New Zealand's campaign ended on the ultimate high when butterfly maestro Moss Burmester won gold at the world short course swimming championships in Manchester this morning (NZ time).
A second medal went to the New Zealand 4x100m medley relay team, who held off Australia for a place on the podium.
Burmester showed he must be rated as a medal prospect at the Beijing Olympic Games, leading the 200 metre event from the start to win in a stunning time less than half a second outside the world record.
He powered out a blistering first 50m of 25.15sec and slowly pulled away from the field to win in one minute 51.05 seconds.
It was easily a New Zealand and world short course championship record and was just 0.32sec outside the world record of French swimmer Franck Esposito, who set his mark six years ago.
Third-placed Pole Pawel Korzeniowski and American swimmer Nicholas Walkotten tried to stay on the New Zealander's pace but faded late.
The only realistic challenge came from highly-rated Russian Nikolay Skvortsov who finished strongly but even he was 0.78sec behind Burmester, who only faded slightly over the final 50m.
It was a remarkable step up from Burmester's morning qualifying effort, where he was sixth fastest in 1min 54.46sec.
That was 1.25sec slower than top qualifier Skvortsov and if he had been 0.47sec slower, Burmester would have missed the final completely.
Burmester became the first New Zealand swimmer to win an individual gold medal at the world short course championships.
"It's a pretty awesome feeling to stand on top of the podium at a world championship and hear the New Zealand anthem," Burmester said.
"We thought it was within reach. The competition here was tough and in the end I won by a bit more than I thought I would."
New Zealand has only won one gold medal at the world short course championships before, to a men's relay team in 1995, along with seven silver medals, three of them to Trent Bray, and two bronze medals.
The field today was missing American superstar Michael Phelps and top Chinese prospect Wu Peng but Burmester's performance will still provide an Olympic-size confidence boost to the 26-year-old from Otumoetai in the Bay of Plenty.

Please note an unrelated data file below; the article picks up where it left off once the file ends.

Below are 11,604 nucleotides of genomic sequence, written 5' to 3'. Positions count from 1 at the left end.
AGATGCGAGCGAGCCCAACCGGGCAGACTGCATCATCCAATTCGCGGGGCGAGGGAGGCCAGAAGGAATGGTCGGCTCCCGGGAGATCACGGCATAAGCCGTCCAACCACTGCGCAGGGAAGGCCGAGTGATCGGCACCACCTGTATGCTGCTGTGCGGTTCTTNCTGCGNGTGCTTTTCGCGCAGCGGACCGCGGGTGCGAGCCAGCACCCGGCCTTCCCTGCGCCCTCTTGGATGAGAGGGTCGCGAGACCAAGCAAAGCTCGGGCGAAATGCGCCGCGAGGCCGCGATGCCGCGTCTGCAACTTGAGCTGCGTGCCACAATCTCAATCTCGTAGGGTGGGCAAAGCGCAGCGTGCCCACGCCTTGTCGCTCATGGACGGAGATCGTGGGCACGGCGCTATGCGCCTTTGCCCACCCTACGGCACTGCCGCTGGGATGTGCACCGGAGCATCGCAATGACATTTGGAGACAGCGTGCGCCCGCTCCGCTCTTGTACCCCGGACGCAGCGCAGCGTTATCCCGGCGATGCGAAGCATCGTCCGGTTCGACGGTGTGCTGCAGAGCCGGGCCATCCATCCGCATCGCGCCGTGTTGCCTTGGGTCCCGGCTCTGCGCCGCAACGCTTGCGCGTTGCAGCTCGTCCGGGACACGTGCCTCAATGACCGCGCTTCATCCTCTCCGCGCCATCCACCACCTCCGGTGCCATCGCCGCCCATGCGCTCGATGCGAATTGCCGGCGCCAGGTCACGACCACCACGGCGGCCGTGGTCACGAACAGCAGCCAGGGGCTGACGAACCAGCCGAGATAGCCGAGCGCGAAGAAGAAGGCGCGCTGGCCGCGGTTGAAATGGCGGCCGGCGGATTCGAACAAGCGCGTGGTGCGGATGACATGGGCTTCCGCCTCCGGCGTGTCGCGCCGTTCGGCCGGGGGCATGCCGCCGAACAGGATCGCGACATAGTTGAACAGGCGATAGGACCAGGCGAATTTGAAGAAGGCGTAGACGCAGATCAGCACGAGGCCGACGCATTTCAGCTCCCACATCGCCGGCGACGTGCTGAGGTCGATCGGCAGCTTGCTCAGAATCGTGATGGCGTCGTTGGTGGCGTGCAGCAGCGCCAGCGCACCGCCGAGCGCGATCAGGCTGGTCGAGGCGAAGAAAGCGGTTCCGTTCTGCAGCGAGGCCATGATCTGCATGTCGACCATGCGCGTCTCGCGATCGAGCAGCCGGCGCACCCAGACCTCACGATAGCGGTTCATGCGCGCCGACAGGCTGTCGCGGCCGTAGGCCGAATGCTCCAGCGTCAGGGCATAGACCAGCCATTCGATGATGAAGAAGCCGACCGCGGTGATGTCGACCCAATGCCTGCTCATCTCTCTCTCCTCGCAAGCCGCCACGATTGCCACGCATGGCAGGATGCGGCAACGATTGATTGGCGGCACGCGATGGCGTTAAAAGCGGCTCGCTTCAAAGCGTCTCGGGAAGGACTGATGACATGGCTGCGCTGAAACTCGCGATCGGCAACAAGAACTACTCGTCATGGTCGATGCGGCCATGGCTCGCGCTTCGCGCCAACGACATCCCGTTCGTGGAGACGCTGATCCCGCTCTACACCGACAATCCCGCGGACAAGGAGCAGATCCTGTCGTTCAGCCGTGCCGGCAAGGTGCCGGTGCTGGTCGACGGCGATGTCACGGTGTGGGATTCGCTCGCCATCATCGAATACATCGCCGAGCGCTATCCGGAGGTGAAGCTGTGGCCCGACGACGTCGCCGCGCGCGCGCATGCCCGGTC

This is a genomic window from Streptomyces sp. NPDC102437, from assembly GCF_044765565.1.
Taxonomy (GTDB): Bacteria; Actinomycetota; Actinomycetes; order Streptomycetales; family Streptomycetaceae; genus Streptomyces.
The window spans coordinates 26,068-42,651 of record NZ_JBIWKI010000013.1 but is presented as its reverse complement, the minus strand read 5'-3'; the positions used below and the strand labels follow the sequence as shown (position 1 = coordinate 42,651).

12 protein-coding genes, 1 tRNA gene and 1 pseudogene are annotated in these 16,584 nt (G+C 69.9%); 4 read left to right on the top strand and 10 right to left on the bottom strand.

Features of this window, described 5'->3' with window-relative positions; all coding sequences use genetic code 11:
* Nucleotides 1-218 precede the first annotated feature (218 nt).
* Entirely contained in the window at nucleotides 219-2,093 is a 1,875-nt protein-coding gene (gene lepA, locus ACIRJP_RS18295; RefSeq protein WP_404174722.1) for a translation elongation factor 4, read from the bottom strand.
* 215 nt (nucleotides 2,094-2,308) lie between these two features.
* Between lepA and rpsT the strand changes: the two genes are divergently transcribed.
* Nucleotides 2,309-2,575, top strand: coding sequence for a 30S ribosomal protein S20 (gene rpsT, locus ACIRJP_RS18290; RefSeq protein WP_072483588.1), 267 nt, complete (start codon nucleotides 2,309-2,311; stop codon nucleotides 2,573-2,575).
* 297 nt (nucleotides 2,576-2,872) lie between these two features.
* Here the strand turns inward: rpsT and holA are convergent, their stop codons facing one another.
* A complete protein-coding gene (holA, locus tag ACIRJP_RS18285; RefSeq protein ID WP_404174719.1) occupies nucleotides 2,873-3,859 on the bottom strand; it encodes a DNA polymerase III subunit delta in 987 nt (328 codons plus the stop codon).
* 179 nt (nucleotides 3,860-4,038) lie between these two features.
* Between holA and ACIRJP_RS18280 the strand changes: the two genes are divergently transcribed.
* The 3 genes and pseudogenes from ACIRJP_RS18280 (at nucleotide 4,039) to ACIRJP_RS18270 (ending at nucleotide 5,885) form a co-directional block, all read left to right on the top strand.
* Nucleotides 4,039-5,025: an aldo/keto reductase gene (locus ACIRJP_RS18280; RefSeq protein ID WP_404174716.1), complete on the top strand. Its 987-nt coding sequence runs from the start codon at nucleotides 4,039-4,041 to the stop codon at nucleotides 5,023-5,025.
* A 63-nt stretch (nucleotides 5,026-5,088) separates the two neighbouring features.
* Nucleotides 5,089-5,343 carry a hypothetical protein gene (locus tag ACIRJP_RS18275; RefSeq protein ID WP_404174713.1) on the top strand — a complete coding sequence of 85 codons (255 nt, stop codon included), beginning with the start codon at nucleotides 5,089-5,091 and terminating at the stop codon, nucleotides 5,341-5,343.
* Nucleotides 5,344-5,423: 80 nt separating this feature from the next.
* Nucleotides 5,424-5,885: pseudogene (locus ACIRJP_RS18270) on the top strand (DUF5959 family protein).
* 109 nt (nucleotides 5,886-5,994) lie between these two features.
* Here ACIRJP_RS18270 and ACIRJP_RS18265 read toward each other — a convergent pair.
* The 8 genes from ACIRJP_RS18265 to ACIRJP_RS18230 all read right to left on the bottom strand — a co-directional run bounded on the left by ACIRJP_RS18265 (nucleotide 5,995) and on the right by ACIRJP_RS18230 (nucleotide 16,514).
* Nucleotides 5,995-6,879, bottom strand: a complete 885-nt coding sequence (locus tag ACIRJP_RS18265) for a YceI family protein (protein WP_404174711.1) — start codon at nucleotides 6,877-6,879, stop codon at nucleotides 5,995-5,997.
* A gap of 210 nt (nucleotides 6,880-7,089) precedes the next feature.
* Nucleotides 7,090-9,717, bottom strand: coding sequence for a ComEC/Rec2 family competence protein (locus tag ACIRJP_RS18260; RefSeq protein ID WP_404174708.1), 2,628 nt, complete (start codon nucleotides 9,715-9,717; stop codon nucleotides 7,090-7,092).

The relay team of Daniel Bell (backstroke), Glenn Snyders (breaststroke), Corney Swanepoel (butterfly) and Cameron Gibson (final) qualified eighth but also improved significantly in the final.
Their national record time of 3min 27.15sec was enough to head off Australia by 0.36sec. The New Zealanders were well behind Russia, who scraped past the United States to win a ding-dong final.
New Zealanders qualified for 11 finals at the championships and 21 n ational records were lowered.
Norfolk led the way making three finals with Burmester two, while Norfolk and Snyders both set four national records.
National coach Jan Cameron was delighted with the team effort and especially Burmester's gold.
"It was absolutely awesome. Moss was brave and just soared like an eagle. We've instilled in him over the last few years to reach for the sky and he did that today," Cameron said.
"It was a team effort with Thomas Ansorg and myself in the coaching and a fantastic support team around Moss. We are fortunately now to have the backing to put the necessary support in place.
"The relay swim was brilliant, taking eight seconds off the previous New Zealand record is astonishing."
No other New Zealanders were involved in finals this morning.
Melissa Ingram was 10th and Helen Norfolk 11th in the women's 200m freestyle heats while Bell was 15th in the men's 200m backstroke.